'Find a voice, David. What about that letter you were speaking of at breakfast?'
'I am sorry to say, Mr. Copperfield, I can't advance your object,' said Mr. jorkins, nervously. 'The fact is - but I have an appointment at the Bank, if you'll have the goodness to excuse me.'
James Bond crammed the third day with an almost lunatic program of museums, art galleries, the zoo, and a film, hardly perceiving anything he looked at, his mind's eye divided between the girl and those four black squares and the black tube and the unknown man behind it-the man he was now certainly going to kill tonight.
I must have been married, if I may trust to my imperfect memory for dates, about a year or so, when one evening, as I was returning from a solitary walk, thinking of the book I was then writing - for my success had steadily increased with my steady application, and I was engaged at that time upon my first work of fiction - I came past Mrs. Steerforth's house. I had often passed it before, during my residence in that neighbourhood, though never when I could choose another road. Howbeit, it did sometimes happen that it was not easy to find another, without making a long circuit; and so I had passed that way, upon the whole, pretty often.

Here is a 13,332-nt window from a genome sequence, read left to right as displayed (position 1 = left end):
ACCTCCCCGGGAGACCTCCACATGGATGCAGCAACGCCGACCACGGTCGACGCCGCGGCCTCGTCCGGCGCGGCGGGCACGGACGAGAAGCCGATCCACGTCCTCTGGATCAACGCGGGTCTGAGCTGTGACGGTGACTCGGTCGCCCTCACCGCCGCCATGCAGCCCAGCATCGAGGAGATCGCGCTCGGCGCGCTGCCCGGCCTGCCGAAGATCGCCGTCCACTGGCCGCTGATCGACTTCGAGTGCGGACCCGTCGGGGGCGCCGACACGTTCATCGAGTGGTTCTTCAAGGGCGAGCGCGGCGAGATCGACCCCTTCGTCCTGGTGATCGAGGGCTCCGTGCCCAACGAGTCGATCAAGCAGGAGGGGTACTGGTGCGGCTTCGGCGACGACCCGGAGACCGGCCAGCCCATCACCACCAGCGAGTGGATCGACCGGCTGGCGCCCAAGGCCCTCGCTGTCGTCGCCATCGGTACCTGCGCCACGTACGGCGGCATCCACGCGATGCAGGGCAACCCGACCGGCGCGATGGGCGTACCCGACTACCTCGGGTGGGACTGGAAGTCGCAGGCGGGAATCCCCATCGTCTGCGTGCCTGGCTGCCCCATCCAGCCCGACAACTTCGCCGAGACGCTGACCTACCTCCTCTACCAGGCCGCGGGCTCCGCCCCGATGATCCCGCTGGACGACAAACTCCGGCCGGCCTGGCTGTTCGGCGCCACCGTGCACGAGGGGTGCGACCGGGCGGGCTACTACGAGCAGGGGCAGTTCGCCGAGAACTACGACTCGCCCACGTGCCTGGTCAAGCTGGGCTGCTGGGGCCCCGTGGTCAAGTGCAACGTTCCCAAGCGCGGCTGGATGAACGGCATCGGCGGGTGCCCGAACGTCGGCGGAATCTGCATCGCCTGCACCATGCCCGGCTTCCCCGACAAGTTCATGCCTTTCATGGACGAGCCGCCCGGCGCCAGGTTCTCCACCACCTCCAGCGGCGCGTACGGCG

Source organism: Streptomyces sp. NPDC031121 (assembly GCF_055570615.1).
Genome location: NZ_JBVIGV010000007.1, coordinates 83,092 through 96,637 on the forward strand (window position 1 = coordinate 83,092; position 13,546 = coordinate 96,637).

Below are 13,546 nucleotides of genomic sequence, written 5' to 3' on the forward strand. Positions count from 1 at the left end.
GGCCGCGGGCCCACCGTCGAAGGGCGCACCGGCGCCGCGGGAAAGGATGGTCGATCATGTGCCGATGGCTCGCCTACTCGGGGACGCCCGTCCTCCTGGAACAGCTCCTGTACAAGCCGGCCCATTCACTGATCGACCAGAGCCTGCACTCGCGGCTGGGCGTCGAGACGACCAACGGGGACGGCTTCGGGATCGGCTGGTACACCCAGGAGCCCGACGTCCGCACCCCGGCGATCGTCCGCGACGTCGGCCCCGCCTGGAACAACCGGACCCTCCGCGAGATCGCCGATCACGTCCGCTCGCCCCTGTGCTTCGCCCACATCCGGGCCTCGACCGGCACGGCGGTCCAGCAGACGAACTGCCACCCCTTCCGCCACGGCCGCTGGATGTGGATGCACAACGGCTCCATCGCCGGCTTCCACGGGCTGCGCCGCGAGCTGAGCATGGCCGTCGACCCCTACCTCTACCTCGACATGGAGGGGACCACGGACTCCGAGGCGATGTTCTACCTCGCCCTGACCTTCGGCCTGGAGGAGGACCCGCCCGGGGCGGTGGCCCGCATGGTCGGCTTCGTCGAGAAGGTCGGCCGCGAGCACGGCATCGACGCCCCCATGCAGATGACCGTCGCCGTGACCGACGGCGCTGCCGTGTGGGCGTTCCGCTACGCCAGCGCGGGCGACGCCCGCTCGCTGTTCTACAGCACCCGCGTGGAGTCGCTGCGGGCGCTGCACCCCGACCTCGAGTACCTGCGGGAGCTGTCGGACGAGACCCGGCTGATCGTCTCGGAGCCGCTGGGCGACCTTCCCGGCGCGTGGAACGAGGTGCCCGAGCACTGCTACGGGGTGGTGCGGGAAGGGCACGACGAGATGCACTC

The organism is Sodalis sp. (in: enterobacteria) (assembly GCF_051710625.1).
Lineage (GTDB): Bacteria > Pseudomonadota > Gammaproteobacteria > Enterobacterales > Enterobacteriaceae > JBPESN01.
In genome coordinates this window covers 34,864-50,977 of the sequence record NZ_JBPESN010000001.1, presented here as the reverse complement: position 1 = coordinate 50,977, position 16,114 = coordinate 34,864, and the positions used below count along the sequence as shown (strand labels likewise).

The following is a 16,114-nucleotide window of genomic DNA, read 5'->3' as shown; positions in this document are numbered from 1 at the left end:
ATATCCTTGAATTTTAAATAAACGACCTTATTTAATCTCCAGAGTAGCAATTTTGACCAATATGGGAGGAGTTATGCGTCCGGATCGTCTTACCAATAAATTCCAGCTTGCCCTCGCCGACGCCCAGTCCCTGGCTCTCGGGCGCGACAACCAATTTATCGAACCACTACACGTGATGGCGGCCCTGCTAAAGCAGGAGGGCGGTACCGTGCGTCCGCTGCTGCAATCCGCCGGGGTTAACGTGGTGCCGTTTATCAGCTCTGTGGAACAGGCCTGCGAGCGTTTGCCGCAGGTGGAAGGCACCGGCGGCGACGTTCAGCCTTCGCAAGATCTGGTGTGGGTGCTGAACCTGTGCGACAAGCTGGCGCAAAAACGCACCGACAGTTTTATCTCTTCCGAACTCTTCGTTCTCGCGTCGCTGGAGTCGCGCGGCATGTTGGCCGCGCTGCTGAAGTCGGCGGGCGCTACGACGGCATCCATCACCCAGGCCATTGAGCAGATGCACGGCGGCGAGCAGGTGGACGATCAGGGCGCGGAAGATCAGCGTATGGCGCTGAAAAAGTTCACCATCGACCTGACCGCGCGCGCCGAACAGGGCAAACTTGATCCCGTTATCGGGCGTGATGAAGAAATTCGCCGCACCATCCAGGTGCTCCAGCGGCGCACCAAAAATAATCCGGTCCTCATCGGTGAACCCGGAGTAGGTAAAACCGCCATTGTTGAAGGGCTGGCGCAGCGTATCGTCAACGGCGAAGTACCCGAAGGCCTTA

'I am but this moment quit of Mr. Maldon,' said his master.
"Who cares? See you in the bar around twelve. I'll be introducing you as my personal assistant."
For a very long while the material resources and the biological condition of the race did remain in effect constant. To the subjects of the world empire it seemed certain that the existing order was eternal. The idea of progress, material or mental, had long since ceased to seem plausible, for society was universally regarded as perfect. On the other hand the idea of racial decline was never contemplated. But behind the appearance of stability great changes were already at work, both in the physical environment and in the constitution of the human race itself.
The whole evening and the following day I spent in a sort of dejected apathy. I remember I tried to work and took up Keidanov, but the boldly printed lines and pages of the famous text-book passed before my eyes in vain. I read ten times over the words: ‘Julius Caesar was distinguished by warlike courage.’ I did not understand anything and threw the book aside. Before dinner-time I pomaded myself once more, and once more put on my tail-coat and necktie.
Nevertheless, it was looked for again, and still not found. She entreated that there might be no more searching; but it was still sought for, in a desultory way, until she was quite well, and the company took their departure.